A Television Review by Akash Singh
NOTE: SPOILERS OCCUR!!!!!!!
The question of reality has become a defining one in The Man in the High Castle. The season one cliffhanger of Trade Minister Tagomi opening his eyes through meditation and finding himself in the alternative world, our world, was the first real jump the show had made towards embracing the science fiction nature that Phillip K. Dick’s had became known for. Minister Tagomi has gone back and forth between his world and ours but up until this episode, the personal stakes hadn’t become clarified, not that it makes the circumstances themselves that much easier to navigate. Tagomi had come to know that his wife, who was deceased in his universe, was very much alive in the alternative. Suddenly an intellectual curiosity and indeed, a political one as well, became that much more personal and imperative. There’s a longing in his heart that supersedes everything, which is entirely understandable, although one does hope that he gets back to remembering that Juliana had given him the warning of leaving the city before the atomic bomb went off. Yet the promise of having his wife back in his life lacks the hopefulness that he had expected. In what is possibly the most intelligent twist the show has ever pulled off, the reality of the reality Tagomi has never known isn’t a particularly kind one, either. His wife notes that she feels shame, shame from a husband who never is there to be a part of the family. His grown son despises his father who so thoroughly disrespected his mother and as far as he’s concerned, continues to do so without any shame whatsoever. Tagomi has barely a moment to take in another family member who is disappointed in him before he hears a cry. He turns around to see his grandchild crying in the arms of his daughter-in-law, a lovely and worried turn from a woman who looks just like Juliana Crane. A perfect reality simply doesn’t exist.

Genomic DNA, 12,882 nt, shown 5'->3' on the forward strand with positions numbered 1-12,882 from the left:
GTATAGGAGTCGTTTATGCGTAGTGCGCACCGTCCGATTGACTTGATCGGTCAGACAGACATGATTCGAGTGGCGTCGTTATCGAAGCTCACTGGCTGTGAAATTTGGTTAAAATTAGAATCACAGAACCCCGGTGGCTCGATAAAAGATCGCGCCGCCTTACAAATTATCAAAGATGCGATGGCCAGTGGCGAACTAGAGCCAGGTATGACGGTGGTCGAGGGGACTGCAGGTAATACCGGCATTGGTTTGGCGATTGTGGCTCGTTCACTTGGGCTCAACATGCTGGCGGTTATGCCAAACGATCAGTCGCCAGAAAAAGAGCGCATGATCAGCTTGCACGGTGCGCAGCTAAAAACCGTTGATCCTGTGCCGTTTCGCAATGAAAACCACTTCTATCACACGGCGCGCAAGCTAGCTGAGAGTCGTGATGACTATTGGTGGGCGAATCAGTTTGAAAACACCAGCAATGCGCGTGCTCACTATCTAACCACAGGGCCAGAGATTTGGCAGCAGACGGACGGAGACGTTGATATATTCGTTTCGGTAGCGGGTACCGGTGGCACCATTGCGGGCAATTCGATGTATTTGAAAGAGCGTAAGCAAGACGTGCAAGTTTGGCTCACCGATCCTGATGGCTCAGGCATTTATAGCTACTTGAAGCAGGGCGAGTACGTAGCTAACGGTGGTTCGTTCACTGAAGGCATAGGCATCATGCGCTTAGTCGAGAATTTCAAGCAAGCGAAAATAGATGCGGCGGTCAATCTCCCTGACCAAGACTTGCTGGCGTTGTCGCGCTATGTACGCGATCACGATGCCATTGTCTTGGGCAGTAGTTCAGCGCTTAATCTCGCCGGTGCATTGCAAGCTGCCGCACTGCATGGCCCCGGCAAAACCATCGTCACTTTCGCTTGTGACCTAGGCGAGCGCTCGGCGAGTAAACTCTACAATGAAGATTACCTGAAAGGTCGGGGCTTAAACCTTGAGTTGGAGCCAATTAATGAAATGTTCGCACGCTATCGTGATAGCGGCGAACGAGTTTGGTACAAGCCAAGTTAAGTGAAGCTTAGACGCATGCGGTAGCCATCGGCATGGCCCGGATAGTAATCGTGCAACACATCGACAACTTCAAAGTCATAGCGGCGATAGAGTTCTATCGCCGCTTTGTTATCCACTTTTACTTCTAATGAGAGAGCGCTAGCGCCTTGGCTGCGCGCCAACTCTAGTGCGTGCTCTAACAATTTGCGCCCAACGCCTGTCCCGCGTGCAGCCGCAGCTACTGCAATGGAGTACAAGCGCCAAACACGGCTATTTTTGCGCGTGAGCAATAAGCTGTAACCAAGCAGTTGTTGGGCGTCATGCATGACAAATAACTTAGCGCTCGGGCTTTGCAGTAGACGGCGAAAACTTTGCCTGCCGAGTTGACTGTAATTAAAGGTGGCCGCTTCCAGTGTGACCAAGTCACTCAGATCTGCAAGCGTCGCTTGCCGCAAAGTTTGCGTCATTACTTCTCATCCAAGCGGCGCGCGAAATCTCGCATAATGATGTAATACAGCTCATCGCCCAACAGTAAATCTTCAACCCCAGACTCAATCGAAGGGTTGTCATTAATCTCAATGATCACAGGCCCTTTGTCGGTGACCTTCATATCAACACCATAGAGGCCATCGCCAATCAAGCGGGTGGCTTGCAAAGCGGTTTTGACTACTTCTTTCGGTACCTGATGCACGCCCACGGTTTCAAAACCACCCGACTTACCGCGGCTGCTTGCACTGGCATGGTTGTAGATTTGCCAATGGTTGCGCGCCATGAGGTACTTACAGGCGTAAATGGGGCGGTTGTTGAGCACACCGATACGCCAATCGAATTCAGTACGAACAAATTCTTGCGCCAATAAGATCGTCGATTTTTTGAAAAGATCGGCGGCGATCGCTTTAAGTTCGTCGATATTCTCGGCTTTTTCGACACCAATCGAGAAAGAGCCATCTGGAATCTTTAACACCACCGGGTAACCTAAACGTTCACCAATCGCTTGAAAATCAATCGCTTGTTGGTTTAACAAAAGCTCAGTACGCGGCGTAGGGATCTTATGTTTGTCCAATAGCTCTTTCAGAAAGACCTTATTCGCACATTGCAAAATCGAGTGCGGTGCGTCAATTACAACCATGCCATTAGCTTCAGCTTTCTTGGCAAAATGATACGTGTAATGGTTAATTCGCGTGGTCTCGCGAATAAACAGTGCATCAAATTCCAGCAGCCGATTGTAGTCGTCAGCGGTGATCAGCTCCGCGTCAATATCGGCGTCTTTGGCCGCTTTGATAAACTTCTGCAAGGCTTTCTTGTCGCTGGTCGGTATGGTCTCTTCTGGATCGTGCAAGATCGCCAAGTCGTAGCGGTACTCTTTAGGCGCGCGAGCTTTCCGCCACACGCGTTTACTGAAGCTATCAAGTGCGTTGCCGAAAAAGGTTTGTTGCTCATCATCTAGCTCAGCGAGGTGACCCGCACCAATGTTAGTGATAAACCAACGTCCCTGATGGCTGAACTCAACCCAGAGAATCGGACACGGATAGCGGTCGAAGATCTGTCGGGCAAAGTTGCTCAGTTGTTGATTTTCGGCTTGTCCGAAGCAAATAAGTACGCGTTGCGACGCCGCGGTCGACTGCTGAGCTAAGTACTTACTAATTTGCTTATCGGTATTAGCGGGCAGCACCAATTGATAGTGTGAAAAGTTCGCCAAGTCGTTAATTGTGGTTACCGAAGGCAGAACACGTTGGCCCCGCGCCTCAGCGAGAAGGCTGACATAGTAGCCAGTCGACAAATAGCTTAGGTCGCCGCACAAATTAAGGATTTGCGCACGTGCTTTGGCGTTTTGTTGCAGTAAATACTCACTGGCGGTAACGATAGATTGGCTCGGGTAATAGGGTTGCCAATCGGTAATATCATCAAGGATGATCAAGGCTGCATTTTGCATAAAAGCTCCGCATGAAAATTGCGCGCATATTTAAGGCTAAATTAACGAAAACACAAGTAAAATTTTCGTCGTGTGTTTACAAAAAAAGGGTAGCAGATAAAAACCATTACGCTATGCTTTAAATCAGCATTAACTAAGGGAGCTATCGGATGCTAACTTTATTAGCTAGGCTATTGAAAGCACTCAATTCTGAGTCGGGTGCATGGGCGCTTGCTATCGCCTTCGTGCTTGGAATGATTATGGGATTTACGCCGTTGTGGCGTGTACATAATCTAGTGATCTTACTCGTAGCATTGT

That ending alone was worth the price of admission, but “Duck and Cover” is largely thrilling from beginning to end, making up in a sense for how long its predecessor spent hollowed out in the explosives room with Frank and Sarah. Tagomi doesn’t just find a tumultuous personal life awaiting him at home. Between those two frames he finds himself in a charming, peace-focused bookshop where he comes across a World War II compilation, complete with some of the most iconic images left from that conflict. Tagomi is aghast at the images of Hiroshima after the atomic bomb attack and shocked at the image of the American flag being raised on Iwo Jima. How exactly that reality has struck home to him remains unclear, but Tagomi is rattled. As Tagomi is rattled, Joe finds his own reality being questioned to a degree he simply couldn’t have imagined. Now Joe is no Tagomi, but he had an actual emotional breakdown when he realized that he was no abandoned child of a powerful man. Hitler had never given up on his goal of “purifying” the human race, which makes no sense to anyone who has ever bothered reading the definition of the biological term “mutation.” That dream gave birth to a program that would breed “pure” children and Joe happened to be one of them. His mother Elsa escaped the facility with him in town, presumably because of the thoroughly horrifying methodologies the facility had espoused to “purify” the children. With that absolutely hideous thought in mind, Joe gives Smith, a ring and notifies that he’s done. I wanted the line to land more after finding out Joe’s origin story for lack of a better phrase, but at this point the whole “I’m on this mission but I’m done even though I’m on whatever mission this is two episodes after I said I’m done” is thoroughly obnoxious.